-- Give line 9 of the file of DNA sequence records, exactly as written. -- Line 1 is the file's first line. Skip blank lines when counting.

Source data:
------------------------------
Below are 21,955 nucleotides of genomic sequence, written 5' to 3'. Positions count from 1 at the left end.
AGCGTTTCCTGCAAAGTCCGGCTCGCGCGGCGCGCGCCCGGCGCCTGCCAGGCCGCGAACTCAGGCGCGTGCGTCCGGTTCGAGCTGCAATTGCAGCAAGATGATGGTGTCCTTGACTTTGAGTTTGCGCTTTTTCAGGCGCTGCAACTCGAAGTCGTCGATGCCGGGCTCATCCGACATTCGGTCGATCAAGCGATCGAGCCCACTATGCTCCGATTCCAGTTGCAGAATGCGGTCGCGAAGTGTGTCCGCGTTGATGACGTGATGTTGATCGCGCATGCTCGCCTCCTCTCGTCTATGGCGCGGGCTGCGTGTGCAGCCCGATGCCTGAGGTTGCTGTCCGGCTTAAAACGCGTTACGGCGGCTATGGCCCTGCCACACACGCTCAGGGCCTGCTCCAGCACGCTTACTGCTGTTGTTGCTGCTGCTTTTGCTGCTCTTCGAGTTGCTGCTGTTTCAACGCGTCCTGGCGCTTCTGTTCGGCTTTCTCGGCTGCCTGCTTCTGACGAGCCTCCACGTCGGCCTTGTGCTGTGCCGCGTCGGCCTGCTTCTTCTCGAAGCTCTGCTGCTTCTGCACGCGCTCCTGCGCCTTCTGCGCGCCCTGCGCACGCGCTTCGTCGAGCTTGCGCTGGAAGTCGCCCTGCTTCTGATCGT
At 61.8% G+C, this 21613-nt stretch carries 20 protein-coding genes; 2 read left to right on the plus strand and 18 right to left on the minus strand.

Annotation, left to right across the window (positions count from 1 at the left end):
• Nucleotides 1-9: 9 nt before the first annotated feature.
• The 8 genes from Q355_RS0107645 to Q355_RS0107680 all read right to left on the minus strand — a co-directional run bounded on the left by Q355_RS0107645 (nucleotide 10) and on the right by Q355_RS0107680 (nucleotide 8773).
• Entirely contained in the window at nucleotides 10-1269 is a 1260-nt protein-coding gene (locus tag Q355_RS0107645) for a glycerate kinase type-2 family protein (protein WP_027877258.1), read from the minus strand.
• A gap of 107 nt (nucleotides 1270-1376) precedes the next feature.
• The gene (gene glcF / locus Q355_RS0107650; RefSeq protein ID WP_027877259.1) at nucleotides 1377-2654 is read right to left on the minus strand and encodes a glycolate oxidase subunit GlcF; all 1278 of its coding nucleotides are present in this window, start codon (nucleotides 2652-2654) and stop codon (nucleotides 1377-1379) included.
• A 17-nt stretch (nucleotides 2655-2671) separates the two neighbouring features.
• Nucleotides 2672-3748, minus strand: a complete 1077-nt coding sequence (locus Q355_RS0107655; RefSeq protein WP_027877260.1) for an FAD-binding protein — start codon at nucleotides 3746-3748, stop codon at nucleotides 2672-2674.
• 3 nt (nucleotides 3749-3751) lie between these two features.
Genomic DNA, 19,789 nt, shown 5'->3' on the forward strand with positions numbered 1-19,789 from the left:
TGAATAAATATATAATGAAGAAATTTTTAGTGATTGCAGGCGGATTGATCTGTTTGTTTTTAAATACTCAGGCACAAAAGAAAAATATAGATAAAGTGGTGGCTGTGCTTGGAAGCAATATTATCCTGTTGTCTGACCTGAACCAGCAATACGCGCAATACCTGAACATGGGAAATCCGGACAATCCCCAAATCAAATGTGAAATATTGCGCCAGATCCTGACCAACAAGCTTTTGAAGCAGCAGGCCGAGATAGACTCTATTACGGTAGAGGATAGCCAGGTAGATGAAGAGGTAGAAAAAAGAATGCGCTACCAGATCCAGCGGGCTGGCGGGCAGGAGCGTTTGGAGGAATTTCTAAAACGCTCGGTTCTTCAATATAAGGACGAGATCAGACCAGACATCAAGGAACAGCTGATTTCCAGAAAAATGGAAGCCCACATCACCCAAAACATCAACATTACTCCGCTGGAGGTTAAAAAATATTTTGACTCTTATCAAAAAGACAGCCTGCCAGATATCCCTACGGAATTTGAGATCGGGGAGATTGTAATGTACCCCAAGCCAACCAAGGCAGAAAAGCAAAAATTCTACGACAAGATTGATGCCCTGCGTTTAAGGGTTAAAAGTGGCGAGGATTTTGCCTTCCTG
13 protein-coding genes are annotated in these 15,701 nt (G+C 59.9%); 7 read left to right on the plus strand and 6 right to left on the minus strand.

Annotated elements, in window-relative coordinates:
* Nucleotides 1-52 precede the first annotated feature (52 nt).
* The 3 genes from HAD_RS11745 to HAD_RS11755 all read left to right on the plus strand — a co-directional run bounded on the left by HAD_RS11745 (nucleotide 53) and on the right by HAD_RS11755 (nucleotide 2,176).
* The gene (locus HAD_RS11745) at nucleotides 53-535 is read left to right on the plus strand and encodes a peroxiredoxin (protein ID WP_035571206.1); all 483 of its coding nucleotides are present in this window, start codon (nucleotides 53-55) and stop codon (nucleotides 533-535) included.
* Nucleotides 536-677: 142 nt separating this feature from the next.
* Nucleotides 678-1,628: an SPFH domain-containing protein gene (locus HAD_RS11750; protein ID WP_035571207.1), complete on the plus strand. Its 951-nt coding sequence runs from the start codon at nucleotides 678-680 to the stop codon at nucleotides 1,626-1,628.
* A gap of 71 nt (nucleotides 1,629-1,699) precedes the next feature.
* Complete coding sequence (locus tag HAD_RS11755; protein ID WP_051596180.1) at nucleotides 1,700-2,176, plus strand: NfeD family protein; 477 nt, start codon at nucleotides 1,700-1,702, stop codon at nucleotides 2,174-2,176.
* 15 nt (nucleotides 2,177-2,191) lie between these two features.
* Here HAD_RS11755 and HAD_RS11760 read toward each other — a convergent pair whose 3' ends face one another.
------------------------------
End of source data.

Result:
• The gene (gene glcF / locus Q355_RS0107650; RefSeq protein ID WP_027877259.1) at nucleotides 1377-2654 is read right to left on the minus strand and encodes a glycolate oxidase subunit GlcF; all 1278 of its coding nucleotides are present in this window, start codon (nucleotides 2652-2654) and stop codon (nucleotides 1377-1379) included.